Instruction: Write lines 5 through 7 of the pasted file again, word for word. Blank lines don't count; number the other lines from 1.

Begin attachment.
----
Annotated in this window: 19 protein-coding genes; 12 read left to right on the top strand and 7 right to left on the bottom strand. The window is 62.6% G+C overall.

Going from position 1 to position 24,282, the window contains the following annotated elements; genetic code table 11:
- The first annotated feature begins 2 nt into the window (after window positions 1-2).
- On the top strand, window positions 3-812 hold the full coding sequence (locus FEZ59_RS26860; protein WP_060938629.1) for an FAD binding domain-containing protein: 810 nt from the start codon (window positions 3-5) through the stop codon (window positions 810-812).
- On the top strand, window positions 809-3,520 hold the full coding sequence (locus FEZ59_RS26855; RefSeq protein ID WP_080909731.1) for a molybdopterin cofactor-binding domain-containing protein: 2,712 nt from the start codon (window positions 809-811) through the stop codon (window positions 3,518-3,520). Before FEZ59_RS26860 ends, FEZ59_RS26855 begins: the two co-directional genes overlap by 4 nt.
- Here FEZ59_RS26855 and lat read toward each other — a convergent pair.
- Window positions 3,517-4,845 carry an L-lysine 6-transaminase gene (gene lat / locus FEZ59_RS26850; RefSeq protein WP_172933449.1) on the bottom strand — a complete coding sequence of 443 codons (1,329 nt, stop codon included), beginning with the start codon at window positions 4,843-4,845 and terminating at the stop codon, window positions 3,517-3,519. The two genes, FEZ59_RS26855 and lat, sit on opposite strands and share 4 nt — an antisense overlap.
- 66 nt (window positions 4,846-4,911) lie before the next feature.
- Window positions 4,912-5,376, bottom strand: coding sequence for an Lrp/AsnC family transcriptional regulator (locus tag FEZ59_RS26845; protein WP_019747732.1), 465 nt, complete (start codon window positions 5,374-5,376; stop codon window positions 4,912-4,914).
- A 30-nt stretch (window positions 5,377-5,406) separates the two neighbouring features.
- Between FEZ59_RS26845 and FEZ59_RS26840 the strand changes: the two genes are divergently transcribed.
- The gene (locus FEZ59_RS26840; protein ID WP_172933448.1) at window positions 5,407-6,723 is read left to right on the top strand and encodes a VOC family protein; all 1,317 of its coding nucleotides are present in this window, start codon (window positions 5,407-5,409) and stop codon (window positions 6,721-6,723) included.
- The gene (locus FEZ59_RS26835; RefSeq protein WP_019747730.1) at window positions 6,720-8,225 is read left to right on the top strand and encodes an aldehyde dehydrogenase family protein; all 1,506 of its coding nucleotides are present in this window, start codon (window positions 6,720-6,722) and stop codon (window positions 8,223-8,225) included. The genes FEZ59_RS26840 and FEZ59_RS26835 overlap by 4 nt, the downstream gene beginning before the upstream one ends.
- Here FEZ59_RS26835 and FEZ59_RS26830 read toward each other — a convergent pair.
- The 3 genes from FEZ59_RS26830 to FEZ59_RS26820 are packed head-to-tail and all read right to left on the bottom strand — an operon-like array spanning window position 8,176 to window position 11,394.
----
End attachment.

- On the top strand, window positions 809-3,520 hold the full coding sequence (locus FEZ59_RS26855; RefSeq protein ID WP_080909731.1) for a molybdopterin cofactor-binding domain-containing protein: 2,712 nt from the start codon (window positions 809-811) through the stop codon (window positions 3,518-3,520). Before FEZ59_RS26860 ends, FEZ59_RS26855 begins: the two co-directional genes overlap by 4 nt.
- Here FEZ59_RS26855 and lat read toward each other — a convergent pair.
- Window positions 3,517-4,845 carry an L-lysine 6-transaminase gene (gene lat / locus FEZ59_RS26850; RefSeq protein WP_172933449.1) on the bottom strand — a complete coding sequence of 443 codons (1,329 nt, stop codon included), beginning with the start codon at window positions 4,843-4,845 and terminating at the stop codon, window positions 3,517-3,519. The two genes, FEZ59_RS26855 and lat, sit on opposite strands and share 4 nt — an antisense overlap.